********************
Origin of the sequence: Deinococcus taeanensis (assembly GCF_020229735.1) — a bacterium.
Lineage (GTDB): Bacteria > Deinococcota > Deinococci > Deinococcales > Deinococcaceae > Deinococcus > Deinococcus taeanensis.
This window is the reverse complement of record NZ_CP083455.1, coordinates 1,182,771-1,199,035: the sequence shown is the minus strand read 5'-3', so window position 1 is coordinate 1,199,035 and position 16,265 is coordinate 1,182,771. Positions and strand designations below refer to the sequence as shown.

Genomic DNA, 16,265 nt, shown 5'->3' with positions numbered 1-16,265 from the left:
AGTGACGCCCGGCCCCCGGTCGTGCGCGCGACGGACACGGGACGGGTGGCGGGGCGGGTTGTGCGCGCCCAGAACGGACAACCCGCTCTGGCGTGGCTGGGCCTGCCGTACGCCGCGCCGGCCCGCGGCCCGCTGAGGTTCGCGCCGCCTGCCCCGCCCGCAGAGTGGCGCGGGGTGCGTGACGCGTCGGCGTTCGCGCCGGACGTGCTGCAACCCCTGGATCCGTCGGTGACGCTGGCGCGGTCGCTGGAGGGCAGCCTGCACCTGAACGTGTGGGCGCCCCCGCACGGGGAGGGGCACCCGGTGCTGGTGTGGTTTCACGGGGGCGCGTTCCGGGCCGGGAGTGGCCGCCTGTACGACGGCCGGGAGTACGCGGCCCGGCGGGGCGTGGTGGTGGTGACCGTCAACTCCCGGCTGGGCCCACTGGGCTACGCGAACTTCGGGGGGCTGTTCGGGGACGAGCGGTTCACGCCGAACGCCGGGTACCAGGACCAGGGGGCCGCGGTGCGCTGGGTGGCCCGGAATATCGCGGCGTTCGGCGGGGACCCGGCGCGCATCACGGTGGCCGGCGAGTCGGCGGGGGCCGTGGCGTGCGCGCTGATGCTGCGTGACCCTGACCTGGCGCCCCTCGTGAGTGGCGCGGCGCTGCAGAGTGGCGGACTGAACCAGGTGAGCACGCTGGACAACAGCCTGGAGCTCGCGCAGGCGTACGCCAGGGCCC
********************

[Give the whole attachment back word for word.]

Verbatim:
Origin of the sequence: Deinococcus taeanensis (assembly GCF_020229735.1) — a bacterium.
Lineage (GTDB): Bacteria > Deinococcota > Deinococci > Deinococcales > Deinococcaceae > Deinococcus > Deinococcus taeanensis.
This window is the reverse complement of record NZ_CP083455.1, coordinates 1,182,771-1,199,035: the sequence shown is the minus strand read 5'-3', so window position 1 is coordinate 1,199,035 and position 16,265 is coordinate 1,182,771. Positions and strand designations below refer to the sequence as shown.

Genomic DNA, 16,265 nt, shown 5'->3' with positions numbered 1-16,265 from the left:
AGTGACGCCCGGCCCCCGGTCGTGCGCGCGACGGACACGGGACGGGTGGCGGGGCGGGTTGTGCGCGCCCAGAACGGACAACCCGCTCTGGCGTGGCTGGGCCTGCCGTACGCCGCGCCGGCCCGCGGCCCGCTGAGGTTCGCGCCGCCTGCCCCGCCCGCAGAGTGGCGCGGGGTGCGTGACGCGTCGGCGTTCGCGCCGGACGTGCTGCAACCCCTGGATCCGTCGGTGACGCTGGCGCGGTCGCTGGAGGGCAGCCTGCACCTGAACGTGTGGGCGCCCCCGCACGGGGAGGGGCACCCGGTGCTGGTGTGGTTTCACGGGGGCGCGTTCCGGGCCGGGAGTGGCCGCCTGTACGACGGCCGGGAGTACGCGGCCCGGCGGGGCGTGGTGGTGGTGACCGTCAACTCCCGGCTGGGCCCACTGGGCTACGCGAACTTCGGGGGGCTGTTCGGGGACGAGCGGTTCACGCCGAACGCCGGGTACCAGGACCAGGGGGCCGCGGTGCGCTGGGTGGCCCGGAATATCGCGGCGTTCGGCGGGGACCCGGCGCGCATCACGGTGGCCGGCGAGTCGGCGGGGGCCGTGGCGTGCGCGCTGATGCTGCGTGACCCTGACCTGGCGCCCCTCGTGAGTGGCGCGGCGCTGCAGAGTGGCGGACTGAACCAGGTGAGCACGCTGGACAACAGCCTGGAGCTCGCGCAGGCGTACGCCAGGGCCC